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Date: Thu, 16 Feb 89 15:31:03 CST
From: David N Gray <Gray@DSG.csc.ti.com>
Page 1-15 of 88-002R says that
"Each class that corresponds to a predefined Common Lisp type
specifier can be implemented in one of three ways ... a standard
class ..., a structure class ..., or a built-in class ..."
Shouldn't this also permit the possibility of other
implementation-specific metaclasses? For example, in our current
implementation the class PATHNAME is an instance of metaclass
There is a compatibility question that needs to be answered. Right now,
pathname is not supposed to be a class, so the question is mute, but when it
will be, its metaclass has to be compatible with standard-class, so a portable
program can inherit from it, and specialize some methods on it, as if it were a
Page 1-27 says that the default argument precedence order is left to
right, but I wonder if in the case of (SETF ...) functions it wouldn't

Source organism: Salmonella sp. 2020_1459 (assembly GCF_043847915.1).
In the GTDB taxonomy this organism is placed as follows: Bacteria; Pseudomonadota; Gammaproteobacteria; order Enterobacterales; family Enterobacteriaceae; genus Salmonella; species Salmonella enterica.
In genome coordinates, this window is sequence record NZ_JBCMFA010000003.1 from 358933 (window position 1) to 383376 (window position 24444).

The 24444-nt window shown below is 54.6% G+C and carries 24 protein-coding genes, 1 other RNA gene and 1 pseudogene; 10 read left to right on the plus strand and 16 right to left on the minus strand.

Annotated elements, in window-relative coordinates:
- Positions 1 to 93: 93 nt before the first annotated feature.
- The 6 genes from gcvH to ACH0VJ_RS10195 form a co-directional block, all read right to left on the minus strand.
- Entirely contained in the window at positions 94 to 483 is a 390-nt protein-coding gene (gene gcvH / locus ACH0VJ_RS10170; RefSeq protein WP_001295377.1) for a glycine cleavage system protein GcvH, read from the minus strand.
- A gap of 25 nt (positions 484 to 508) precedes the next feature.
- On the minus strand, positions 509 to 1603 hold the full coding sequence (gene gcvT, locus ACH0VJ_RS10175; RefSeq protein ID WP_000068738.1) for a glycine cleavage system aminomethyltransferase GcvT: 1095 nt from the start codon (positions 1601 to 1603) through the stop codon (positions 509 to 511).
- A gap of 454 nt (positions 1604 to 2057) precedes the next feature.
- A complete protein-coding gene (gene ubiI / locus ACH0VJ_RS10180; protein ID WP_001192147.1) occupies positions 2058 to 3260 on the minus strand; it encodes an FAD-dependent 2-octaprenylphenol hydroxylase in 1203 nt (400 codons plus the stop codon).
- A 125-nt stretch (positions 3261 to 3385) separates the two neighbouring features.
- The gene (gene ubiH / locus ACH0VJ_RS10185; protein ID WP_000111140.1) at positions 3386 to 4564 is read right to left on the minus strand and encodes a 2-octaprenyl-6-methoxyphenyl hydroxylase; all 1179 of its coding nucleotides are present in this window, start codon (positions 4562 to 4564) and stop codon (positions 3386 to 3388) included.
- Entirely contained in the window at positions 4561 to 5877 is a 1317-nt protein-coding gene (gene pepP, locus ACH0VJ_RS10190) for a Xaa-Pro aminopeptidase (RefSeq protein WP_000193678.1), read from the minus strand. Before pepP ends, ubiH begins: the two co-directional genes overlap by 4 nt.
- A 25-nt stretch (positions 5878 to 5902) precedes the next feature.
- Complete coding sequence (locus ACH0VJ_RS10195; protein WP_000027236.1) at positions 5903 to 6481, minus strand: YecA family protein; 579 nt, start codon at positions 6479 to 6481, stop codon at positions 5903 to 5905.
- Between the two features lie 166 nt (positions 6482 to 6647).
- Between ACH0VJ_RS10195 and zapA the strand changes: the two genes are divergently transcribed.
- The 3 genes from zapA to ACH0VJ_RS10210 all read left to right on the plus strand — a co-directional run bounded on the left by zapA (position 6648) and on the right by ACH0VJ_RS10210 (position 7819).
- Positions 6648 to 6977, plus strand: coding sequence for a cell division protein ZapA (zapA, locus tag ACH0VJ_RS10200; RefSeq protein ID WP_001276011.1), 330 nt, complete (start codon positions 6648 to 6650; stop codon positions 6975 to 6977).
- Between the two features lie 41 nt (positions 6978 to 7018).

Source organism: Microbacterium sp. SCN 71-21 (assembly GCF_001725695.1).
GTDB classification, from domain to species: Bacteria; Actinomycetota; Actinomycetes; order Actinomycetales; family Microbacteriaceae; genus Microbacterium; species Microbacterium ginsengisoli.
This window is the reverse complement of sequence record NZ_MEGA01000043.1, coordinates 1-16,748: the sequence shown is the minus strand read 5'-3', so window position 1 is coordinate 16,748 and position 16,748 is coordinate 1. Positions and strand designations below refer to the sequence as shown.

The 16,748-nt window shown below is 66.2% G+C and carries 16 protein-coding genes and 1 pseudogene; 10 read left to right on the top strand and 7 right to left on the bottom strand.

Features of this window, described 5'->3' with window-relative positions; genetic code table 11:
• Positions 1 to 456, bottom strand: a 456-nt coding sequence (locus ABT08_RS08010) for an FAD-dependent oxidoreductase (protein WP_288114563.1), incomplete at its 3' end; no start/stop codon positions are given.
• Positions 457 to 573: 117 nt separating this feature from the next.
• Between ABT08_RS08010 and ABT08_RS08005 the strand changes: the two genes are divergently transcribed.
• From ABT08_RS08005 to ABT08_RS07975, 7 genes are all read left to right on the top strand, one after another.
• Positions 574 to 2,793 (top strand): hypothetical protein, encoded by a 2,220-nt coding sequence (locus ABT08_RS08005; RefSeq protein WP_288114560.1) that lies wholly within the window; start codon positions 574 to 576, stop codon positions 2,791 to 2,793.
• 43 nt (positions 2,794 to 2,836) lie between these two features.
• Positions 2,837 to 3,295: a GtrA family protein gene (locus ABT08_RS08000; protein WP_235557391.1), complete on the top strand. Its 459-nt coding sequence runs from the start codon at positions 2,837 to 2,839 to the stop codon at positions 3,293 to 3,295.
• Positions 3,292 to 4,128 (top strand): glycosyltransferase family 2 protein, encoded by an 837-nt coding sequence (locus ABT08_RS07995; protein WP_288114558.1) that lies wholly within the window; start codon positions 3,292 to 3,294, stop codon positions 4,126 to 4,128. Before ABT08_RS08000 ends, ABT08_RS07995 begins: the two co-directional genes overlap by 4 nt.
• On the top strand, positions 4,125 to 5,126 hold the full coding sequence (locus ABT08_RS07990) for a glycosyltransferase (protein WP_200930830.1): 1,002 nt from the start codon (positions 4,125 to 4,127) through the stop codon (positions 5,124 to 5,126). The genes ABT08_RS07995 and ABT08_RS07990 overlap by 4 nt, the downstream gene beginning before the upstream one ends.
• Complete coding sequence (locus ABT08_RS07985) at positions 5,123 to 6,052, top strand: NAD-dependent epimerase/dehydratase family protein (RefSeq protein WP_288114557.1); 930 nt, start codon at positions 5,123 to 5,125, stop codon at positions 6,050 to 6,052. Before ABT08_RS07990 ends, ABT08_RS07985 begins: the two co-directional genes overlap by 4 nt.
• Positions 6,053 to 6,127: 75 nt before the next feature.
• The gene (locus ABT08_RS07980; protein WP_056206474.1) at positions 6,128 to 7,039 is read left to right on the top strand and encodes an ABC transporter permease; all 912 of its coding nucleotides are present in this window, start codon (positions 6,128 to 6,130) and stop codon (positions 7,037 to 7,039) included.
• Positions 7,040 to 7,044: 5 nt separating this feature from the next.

make more sense for the default order to put the new-value argument last
instead of first? This wouldn't normally change the semantics, but it
could affect efficiency.
Maybe it does affect efficiency in some implementations, but I don't think it
has to. I think that the user would be confused if we establish different
default rules for setf generic functions. I except user changing the default
procedence order if they know that the value is not significant for
I'm a little confused by the way that SLOT-BOUNDP [p. 2-75],
SLOT-EXISTS-P [p. 2-76], and SLOT-MAKUNBOUND [p. 2-77] are specified as
generic functions with a primary method on class STANDARD-OBJECT which
just invokes a SLOT-...-USING-CLASS generic function. Do these really
need to be generic at both levels? According to the specification,
SLOT-BOUNDP, for example, should be implemented as
Note that the latter parallels the way that SLOT-VALUE is specified.
I think we said that was a bug. They all should be functions like slot-value.